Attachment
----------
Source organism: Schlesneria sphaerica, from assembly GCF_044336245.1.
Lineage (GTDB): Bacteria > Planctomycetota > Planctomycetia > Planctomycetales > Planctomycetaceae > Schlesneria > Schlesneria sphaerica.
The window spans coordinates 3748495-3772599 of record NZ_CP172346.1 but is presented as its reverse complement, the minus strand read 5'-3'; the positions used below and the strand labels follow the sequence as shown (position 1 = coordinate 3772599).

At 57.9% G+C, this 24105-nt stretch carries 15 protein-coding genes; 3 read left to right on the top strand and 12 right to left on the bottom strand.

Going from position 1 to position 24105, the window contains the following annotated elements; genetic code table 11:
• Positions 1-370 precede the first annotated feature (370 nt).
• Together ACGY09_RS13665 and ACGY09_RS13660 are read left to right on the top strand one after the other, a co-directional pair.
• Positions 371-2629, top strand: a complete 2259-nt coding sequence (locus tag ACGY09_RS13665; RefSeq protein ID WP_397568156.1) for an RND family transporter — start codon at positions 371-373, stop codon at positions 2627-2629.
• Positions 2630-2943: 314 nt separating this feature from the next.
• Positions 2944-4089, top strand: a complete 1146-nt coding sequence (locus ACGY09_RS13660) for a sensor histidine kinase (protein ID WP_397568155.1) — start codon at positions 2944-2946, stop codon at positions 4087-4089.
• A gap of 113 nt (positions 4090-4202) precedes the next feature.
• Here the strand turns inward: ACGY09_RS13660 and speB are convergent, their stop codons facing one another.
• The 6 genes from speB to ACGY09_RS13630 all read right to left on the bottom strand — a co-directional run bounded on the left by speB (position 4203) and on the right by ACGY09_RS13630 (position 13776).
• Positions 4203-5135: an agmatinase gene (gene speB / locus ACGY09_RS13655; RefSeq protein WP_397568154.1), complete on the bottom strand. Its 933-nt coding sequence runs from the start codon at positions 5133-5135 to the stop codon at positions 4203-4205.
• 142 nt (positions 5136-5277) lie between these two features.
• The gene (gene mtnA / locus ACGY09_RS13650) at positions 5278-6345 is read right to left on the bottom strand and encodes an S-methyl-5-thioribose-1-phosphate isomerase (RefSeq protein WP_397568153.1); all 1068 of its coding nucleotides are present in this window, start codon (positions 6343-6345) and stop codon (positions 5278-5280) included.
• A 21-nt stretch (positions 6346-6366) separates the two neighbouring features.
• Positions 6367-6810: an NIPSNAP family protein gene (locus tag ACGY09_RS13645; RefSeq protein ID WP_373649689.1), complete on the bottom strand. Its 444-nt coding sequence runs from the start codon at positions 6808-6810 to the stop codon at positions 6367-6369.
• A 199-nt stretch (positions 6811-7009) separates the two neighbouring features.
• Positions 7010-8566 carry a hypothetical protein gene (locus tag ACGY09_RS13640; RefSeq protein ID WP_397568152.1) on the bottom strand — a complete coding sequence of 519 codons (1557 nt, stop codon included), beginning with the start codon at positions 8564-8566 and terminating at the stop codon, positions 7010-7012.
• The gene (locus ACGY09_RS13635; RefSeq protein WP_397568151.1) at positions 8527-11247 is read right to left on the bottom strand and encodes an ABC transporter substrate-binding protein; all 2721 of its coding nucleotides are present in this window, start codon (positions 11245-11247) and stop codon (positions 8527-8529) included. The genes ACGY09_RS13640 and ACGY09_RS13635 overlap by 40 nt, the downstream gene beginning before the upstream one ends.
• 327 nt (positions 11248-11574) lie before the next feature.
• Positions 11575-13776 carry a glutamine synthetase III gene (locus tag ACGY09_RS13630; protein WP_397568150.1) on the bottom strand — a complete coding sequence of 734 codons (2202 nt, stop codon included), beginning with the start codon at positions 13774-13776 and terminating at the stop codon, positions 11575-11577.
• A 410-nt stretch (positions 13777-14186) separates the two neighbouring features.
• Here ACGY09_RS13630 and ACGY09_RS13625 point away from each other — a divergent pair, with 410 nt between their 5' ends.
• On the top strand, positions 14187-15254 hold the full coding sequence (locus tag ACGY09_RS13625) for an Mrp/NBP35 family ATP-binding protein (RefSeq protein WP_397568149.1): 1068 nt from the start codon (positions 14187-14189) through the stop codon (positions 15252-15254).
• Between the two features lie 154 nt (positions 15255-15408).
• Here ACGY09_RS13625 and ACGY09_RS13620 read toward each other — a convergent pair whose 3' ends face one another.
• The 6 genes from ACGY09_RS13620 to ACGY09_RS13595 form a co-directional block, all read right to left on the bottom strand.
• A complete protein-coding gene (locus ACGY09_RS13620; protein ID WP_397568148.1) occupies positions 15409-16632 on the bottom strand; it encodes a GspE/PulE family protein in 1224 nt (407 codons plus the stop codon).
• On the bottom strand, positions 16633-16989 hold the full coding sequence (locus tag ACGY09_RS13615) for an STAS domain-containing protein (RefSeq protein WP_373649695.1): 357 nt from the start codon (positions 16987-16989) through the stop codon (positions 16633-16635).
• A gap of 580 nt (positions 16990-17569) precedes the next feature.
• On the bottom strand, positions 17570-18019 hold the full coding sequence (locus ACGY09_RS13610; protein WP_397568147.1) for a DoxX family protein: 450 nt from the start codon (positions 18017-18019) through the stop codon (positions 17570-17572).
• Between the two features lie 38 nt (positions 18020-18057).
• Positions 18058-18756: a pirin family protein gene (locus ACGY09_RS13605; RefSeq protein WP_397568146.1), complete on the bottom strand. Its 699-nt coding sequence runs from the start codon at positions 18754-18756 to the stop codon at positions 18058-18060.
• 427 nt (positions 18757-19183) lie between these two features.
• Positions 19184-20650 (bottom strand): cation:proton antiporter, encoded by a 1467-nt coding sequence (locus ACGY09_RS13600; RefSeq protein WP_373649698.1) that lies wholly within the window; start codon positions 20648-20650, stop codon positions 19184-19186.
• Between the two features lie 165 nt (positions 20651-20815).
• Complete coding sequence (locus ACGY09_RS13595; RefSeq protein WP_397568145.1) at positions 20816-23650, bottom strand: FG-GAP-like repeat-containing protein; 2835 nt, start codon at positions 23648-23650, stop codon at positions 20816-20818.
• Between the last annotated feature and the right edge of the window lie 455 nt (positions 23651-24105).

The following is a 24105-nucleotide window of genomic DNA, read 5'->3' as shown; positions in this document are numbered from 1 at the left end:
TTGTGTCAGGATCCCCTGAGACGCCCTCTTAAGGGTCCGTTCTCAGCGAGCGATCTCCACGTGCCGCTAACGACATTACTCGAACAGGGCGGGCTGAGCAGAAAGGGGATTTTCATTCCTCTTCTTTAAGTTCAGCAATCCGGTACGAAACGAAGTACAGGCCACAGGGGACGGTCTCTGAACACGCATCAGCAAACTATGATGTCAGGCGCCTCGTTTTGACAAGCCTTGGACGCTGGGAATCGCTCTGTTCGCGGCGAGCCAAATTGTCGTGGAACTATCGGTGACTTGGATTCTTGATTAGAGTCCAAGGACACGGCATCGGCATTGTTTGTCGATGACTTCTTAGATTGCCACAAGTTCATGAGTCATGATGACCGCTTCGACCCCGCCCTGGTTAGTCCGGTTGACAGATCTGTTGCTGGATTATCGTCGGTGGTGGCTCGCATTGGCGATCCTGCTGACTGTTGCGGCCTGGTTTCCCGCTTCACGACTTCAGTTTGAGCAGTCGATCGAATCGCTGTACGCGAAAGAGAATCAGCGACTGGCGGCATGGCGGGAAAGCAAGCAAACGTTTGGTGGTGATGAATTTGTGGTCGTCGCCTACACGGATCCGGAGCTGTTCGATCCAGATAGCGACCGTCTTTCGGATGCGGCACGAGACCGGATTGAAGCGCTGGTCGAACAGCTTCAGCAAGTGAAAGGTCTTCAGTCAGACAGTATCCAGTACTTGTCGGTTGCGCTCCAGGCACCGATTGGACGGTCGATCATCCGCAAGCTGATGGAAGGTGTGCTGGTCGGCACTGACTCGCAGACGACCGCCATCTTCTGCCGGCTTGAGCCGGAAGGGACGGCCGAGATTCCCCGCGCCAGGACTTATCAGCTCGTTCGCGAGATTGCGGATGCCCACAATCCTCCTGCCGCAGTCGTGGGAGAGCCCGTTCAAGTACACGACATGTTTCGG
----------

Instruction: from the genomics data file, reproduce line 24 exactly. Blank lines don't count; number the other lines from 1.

• A 410-nt stretch (positions 13777-14186) separates the two neighbouring features.